Make sure your call to action gives your customers a reason to click through. A unique selling point (USP) is a factor that differentiates a product from its competitors. This could be a lower cost, a complimentary consultation, a free trial, or even a blog post that would benefit the user to read. The unique selling point differentiates the resulting product from its competitors.

Offer instant gratification
While we have heard the notion that good things come to those who wait, in marketing, waiting can result in a high bounce rate. People want instant satisfaction. When persuading a user with a call to action, it is important not to delay giving them what they want, as this can affect your conversion rate. Reward the user immediately, and use action words such as “now.”

An effective call to action that customers cannot resist will boost traffic, improve click-through rates and convert prospects into customers. An effective call to action also can vary according to the target audience. Be sure to test yours to see what works for your company.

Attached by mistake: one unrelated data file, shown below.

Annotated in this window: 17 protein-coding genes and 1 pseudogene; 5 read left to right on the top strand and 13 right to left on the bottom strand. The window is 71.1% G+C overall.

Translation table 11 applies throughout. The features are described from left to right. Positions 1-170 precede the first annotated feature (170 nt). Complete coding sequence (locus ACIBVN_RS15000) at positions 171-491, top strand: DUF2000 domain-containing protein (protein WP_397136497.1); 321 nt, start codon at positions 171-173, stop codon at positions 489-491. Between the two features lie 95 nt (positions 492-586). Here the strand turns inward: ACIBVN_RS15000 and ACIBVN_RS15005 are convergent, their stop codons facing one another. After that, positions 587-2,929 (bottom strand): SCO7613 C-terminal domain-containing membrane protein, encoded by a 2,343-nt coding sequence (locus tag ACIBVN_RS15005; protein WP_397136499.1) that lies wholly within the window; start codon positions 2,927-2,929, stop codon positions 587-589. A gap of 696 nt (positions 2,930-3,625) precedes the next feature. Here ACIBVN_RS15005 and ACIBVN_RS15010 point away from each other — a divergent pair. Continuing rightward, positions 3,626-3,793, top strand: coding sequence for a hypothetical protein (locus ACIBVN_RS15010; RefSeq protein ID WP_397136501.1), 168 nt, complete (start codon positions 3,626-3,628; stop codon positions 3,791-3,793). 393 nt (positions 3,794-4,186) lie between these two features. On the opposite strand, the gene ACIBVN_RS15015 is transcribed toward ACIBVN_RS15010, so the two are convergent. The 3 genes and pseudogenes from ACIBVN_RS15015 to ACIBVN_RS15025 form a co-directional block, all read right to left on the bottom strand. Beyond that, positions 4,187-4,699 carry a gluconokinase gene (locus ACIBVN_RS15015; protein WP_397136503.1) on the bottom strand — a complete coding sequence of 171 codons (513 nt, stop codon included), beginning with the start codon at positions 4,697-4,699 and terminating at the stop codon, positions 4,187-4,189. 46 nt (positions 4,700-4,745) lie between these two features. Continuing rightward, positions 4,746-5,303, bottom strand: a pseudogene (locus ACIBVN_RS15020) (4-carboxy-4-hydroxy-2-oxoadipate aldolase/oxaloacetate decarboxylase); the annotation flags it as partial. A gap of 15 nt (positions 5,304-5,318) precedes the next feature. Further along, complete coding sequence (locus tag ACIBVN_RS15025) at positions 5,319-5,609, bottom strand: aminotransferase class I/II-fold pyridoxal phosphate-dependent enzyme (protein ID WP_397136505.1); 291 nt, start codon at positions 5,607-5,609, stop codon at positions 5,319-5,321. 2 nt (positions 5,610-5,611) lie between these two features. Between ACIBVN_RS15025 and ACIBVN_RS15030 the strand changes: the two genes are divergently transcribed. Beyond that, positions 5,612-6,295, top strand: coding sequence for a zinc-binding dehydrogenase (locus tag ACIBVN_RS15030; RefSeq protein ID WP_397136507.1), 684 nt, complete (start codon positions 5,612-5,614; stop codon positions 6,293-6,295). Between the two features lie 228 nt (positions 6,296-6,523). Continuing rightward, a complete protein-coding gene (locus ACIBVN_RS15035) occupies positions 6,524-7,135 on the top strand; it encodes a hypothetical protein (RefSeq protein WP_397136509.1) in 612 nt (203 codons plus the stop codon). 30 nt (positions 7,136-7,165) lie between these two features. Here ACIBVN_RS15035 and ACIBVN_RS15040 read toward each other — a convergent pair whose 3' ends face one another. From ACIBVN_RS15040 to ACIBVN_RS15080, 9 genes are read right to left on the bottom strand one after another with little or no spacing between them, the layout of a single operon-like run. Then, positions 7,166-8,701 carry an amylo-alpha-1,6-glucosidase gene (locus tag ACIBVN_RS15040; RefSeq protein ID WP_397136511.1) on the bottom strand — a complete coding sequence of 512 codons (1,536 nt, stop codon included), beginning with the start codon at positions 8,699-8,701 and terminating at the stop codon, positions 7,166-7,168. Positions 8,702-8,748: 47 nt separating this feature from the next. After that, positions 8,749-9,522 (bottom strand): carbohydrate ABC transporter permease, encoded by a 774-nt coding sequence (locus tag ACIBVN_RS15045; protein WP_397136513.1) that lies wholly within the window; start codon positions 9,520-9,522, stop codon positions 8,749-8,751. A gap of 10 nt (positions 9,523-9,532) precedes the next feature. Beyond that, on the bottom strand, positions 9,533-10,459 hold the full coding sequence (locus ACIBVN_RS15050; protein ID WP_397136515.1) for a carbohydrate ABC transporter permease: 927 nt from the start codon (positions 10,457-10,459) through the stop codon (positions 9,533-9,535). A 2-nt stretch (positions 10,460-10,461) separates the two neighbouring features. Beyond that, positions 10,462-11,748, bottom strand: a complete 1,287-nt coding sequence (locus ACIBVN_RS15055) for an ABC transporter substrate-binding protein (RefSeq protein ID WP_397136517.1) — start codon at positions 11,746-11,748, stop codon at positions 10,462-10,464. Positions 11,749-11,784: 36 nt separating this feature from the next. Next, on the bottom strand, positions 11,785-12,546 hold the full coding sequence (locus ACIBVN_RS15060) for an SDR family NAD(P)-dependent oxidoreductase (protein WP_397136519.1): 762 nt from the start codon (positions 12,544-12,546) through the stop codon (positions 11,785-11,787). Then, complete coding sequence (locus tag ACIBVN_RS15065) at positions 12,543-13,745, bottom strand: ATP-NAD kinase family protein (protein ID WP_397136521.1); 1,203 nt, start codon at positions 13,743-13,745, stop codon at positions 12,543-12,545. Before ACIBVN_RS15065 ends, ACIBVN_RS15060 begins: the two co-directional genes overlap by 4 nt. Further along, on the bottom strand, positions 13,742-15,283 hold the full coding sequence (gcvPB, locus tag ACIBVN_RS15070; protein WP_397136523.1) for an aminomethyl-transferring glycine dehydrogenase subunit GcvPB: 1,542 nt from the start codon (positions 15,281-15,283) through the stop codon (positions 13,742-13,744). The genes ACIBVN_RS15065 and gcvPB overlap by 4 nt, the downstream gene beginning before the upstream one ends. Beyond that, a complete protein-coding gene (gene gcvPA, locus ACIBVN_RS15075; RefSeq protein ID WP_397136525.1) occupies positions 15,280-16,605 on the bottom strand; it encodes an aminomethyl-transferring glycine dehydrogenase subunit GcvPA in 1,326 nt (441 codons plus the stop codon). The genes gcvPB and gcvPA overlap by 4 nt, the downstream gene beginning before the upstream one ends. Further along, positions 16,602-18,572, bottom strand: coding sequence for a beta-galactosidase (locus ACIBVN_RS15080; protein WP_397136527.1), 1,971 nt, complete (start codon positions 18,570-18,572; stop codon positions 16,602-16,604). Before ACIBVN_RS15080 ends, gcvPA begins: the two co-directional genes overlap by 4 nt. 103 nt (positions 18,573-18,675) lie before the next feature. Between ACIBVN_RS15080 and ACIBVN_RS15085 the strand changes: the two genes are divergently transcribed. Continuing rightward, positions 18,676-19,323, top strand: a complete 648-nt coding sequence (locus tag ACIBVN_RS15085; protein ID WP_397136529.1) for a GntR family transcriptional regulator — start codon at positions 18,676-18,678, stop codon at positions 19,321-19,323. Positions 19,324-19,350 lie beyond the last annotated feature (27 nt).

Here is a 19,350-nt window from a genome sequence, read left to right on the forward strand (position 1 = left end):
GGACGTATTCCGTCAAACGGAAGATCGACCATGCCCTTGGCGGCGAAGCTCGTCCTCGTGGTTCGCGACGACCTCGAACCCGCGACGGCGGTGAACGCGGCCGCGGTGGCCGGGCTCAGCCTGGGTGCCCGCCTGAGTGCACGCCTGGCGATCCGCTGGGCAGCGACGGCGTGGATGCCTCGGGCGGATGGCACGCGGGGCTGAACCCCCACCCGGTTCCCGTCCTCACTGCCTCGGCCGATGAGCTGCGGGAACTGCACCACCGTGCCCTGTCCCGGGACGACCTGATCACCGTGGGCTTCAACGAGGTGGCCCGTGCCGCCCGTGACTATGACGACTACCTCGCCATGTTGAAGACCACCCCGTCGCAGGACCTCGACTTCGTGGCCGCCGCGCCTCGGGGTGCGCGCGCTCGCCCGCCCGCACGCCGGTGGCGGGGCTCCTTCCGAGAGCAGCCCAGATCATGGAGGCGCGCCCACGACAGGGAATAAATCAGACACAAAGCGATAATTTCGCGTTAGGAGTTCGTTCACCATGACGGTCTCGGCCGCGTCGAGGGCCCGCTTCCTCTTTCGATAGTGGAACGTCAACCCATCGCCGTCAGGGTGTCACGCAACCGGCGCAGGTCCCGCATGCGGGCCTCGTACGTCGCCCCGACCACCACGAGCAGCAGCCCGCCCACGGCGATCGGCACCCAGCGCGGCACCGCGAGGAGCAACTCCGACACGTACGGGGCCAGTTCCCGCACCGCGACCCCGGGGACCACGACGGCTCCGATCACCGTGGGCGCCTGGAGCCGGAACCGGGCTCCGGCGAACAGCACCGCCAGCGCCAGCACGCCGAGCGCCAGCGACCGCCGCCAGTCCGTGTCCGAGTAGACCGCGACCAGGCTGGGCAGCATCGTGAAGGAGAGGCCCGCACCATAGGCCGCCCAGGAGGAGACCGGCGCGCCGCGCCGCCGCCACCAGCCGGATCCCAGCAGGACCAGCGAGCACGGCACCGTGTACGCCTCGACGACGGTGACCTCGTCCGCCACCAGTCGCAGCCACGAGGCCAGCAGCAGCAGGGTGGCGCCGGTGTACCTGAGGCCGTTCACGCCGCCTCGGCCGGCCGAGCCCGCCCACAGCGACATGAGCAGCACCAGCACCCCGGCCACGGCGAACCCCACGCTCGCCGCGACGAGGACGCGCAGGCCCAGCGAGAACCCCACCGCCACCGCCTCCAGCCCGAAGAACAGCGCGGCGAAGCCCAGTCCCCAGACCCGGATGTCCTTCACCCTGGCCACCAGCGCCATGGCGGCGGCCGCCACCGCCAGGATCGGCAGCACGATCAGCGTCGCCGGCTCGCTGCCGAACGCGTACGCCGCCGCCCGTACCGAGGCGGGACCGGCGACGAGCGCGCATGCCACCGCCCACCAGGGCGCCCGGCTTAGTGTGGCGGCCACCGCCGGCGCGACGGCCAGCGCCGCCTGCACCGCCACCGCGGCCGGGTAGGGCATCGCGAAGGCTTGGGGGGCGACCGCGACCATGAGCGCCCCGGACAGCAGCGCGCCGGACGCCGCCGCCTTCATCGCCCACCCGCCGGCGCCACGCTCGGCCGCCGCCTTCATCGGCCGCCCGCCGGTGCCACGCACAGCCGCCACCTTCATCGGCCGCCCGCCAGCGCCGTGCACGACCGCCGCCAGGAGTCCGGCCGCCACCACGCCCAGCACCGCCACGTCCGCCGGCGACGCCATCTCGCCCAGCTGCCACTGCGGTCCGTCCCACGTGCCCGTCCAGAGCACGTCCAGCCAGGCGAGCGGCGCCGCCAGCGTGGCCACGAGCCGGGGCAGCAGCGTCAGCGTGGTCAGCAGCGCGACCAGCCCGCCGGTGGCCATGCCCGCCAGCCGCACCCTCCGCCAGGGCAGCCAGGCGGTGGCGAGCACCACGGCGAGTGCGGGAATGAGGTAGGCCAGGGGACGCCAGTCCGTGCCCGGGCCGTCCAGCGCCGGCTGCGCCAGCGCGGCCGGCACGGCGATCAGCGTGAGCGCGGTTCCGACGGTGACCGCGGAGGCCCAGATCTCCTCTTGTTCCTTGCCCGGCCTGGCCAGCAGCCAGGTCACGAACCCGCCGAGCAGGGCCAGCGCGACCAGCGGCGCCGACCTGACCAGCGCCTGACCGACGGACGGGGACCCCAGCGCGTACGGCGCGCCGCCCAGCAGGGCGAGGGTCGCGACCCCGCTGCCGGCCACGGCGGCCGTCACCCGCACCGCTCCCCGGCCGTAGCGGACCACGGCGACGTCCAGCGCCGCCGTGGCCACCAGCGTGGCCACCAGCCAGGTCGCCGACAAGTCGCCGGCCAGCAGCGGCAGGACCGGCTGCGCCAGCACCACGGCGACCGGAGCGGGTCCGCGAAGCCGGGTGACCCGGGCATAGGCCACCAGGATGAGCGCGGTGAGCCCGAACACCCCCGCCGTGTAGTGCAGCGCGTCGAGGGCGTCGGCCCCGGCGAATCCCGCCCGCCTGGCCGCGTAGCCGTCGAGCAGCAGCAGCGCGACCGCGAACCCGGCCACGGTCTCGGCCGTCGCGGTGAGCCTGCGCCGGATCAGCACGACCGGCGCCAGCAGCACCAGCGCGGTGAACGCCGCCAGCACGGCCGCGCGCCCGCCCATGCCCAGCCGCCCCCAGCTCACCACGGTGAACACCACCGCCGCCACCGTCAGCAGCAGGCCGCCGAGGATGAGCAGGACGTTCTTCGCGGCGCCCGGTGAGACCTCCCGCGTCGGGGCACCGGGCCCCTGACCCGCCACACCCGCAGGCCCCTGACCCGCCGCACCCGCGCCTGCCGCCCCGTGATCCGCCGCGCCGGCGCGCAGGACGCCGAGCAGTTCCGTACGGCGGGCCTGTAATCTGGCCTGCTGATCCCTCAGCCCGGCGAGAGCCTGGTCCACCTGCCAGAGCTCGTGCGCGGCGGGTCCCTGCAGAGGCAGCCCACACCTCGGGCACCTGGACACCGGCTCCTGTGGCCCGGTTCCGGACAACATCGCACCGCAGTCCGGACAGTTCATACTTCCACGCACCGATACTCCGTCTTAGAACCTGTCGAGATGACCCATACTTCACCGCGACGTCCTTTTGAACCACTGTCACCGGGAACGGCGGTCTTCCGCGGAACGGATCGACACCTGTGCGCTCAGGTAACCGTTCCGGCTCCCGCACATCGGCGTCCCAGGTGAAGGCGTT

Wednesday, March 22, 2017

Top 5 Actions to Achieve Blogging Success

By Laura Powers

Many professionals today are blogging on their own blogs or on a company blog in support of a team marketing effort. There are many things that contribute to making a blog successful with its target audiences. The essential factors of topic relevancy, good writing, timely content and a point of view are a given, but what about other factors like length and frequency of posts?

A recent annual survey of 1055 bloggers shows interesting trends from 2016. There are 5 actions taken by bloggers who report successful results:

1. Write posts with 1,000 words or more

In general, blog posts are getting longer. Posts with 500-1,000 words are still relevant and acceptable, especially if you’re a working professional who includes blogging as just one marketing and public relations tactics you employ. Although the average word count should be something that is comfortable for the author, there is often good reason to dedicate more words to a topic if it will benefit your audience.

2. Include video, lists or multiple images